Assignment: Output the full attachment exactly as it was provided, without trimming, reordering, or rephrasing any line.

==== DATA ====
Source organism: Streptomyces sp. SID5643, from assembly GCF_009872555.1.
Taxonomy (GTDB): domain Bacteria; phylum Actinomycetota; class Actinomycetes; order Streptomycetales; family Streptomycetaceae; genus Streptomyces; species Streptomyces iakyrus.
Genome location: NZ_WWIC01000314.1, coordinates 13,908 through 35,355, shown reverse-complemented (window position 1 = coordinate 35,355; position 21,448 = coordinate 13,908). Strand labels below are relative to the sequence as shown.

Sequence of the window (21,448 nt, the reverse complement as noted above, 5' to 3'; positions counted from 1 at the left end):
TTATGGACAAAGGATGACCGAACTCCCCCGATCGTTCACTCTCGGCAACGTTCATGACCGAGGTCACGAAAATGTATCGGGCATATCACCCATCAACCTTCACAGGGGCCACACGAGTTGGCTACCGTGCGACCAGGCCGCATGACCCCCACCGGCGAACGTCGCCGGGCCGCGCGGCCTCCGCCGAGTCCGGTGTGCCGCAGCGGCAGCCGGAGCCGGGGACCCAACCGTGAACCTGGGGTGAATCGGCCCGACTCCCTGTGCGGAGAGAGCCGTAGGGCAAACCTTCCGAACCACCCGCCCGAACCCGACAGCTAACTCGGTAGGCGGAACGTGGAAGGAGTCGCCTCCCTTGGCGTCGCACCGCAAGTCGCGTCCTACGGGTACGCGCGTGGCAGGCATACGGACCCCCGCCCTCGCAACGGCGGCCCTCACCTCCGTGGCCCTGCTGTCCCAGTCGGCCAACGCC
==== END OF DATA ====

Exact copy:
Source organism: Streptomyces sp. SID5643, from assembly GCF_009872555.1.
Taxonomy (GTDB): domain Bacteria; phylum Actinomycetota; class Actinomycetes; order Streptomycetales; family Streptomycetaceae; genus Streptomyces; species Streptomyces iakyrus.
Genome location: NZ_WWIC01000314.1, coordinates 13,908 through 35,355, shown reverse-complemented (window position 1 = coordinate 35,355; position 21,448 = coordinate 13,908). Strand labels below are relative to the sequence as shown.

Sequence of the window (21,448 nt, the reverse complement as noted above, 5' to 3'; positions counted from 1 at the left end):
TTATGGACAAAGGATGACCGAACTCCCCCGATCGTTCACTCTCGGCAACGTTCATGACCGAGGTCACGAAAATGTATCGGGCATATCACCCATCAACCTTCACAGGGGCCACACGAGTTGGCTACCGTGCGACCAGGCCGCATGACCCCCACCGGCGAACGTCGCCGGGCCGCGCGGCCTCCGCCGAGTCCGGTGTGCCGCAGCGGCAGCCGGAGCCGGGGACCCAACCGTGAACCTGGGGTGAATCGGCCCGACTCCCTGTGCGGAGAGAGCCGTAGGGCAAACCTTCCGAACCACCCGCCCGAACCCGACAGCTAACTCGGTAGGCGGAACGTGGAAGGAGTCGCCTCCCTTGGCGTCGCACCGCAAGTCGCGTCCTACGGGTACGCGCGTGGCAGGCATACGGACCCCCGCCCTCGCAACGGCGGCCCTCACCTCCGTGGCCCTGCTGTCCCAGTCGGCCAACGCC